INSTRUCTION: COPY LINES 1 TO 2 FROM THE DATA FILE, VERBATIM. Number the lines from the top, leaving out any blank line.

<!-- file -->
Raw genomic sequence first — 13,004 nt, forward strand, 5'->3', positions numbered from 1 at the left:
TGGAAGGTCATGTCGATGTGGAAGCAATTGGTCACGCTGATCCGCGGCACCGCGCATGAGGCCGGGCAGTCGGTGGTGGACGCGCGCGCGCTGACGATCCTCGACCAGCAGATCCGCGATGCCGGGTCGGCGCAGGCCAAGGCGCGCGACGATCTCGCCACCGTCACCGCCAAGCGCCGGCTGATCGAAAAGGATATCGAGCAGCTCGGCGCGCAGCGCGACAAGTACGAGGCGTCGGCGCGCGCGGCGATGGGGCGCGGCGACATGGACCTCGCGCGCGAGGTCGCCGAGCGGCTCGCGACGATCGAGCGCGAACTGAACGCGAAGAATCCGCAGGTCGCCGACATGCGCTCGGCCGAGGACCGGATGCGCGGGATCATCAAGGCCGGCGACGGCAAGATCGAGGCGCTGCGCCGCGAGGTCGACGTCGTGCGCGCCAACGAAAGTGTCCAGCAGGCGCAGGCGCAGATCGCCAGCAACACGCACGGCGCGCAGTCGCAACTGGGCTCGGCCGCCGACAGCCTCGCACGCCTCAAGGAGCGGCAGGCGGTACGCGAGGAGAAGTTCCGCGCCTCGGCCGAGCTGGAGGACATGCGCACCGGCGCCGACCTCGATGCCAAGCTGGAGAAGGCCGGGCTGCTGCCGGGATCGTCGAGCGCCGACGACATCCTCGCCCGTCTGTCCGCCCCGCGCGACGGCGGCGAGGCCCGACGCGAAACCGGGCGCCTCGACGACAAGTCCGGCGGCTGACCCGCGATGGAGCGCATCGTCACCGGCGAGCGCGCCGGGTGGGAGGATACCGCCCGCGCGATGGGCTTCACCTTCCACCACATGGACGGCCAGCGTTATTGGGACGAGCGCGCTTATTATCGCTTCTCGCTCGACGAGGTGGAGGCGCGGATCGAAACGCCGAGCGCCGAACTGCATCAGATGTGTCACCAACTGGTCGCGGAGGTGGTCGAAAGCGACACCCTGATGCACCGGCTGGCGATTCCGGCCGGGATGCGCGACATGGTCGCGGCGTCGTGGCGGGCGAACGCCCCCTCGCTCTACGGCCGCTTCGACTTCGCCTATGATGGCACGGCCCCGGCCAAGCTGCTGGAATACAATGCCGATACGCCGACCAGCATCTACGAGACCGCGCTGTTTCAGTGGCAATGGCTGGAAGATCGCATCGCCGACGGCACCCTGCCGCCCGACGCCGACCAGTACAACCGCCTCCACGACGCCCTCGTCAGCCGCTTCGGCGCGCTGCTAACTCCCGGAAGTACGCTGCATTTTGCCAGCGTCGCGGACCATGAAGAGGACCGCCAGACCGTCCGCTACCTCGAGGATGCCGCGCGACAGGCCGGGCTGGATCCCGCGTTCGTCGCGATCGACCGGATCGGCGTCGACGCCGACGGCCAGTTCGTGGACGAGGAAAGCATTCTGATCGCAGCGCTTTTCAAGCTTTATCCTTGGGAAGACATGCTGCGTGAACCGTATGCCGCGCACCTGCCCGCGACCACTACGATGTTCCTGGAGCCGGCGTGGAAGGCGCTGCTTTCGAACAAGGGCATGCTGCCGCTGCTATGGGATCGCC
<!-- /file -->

Raw genomic sequence first — 13,004 nt, forward strand, 5'->3', positions numbered from 1 at the left:
TGGAAGGTCATGTCGATGTGGAAGCAATTGGTCACGCTGATCCGCGGCACCGCGCATGAGGCCGGGCAGTCGGTGGTGGACGCGCGCGCGCTGACGATCCTCGACCAGCAGATCCGCGATGCCGGGTCGGCGCAGGCCAAGGCGCGCGACGATCTCGCCACCGTCACCGCCAAGCGCCGGCTGATCGAAAAGGATATCGAGCAGCTCGGCGCGCAGCGCGACAAGTACGAGGCGTCGGCGCGCGCGGCGATGGGGCGCGGCGACATGGACCTCGCGCGCGAGGTCGCCGAGCGGCTCGCGACGATCGAGCGCGAACTGAACGCGAAGAATCCGCAGGTCGCCGACATGCGCTCGGCCGAGGACCGGATGCGCGGGATCATCAAGGCCGGCGACGGCAAGATCGAGGCGCTGCGCCGCGAGGTCGACGTCGTGCGCGCCAACGAAAGTGTCCAGCAGGCGCAGGCGCAGATCGCCAGCAACACGCACGGCGCGCAGTCGCAACTGGGCTCGGCCGCCGACAGCCTCGCACGCCTCAAGGAGCGGCAGGCGGTACGCGAGGAGAAGTTCCGCGCCTCGGCCGAGCTGGAGGACATGCGCACCGGCGCCGACCTCGATGCCAAGCTGGAGAAGGCCGGGCTGCTGCCGGGATCGTCGAGCGCCGACGACATCCTCGCCCGTCTGTCCGCCCCGCGCGACGGCGGCGAGGCCCGACGCGAAACCGGGCGCCTCGACGACAAGTCCGGCGGCTGACCCGCGATGGAGCGCATCGTCACCGGCGAGCGCGCCGGGTGGGAGGATACCGCCCGCGCGATGGGCTTCACCTTCCACCACATGGACGGCCAGCGTTATTGGGACGAGCGCGCTTATTATCGCTTCTCGCTCGACGAGGTGGAGGCGCGGATCGAAACGCCGAGCGCCGAACTGCATCAGATGTGTCACCAACTGGTCGCGGAGGTGGTCGAAAGCGACACCCTGATGCACCGGCTGGCGATTCCGGCCGGGATGCGCGACATGGTCGCGGCGTCGTGGCGGGCGAACGCCCCCTCGCTCTACGGCCGCTTCGACTTCGCCTATGATGGCACGGCCCCGGCCAAGCTGCTGGAATACAATGCCGATACGCCGACCAGCATCTACGAGACCGCGCTGTTTCAGTGGCAATGGCTGGAAGATCGCATCGCCGACGGCACCCTGCCGCCCGACGCCGACCAGTACAACCGCCTCCACGACGCCCTCGTCAGCCGCTTCGGCGCGCTGCTAACTCCCGGAAGTACGCTGCATTTTGCCAGCGTCGCGGACCATGAAGAGGACCGCCAGACCGTCCGCTACCTCGAGGATGCCGCGCGACAGGCCGGGCTGGATCCCGCGTTCGTCGCGATCGACCGGATCGGCGTCGACGCCGACGGCCAGTTCGTGGACGAGGAAAGCATTCTGATCGCAGCGCTTTTCAAGCTTTATCCTTGGGAAGACATGCTGCGTGAACCGTATGCCGCGCACCTGCCCGCGACCACTACGATGTTCCTGGAGCCGGCGTGGAAGGCGCTGCTTTCGAACAAGGGCATGCTGCCGCTGCTATGGGATCGCC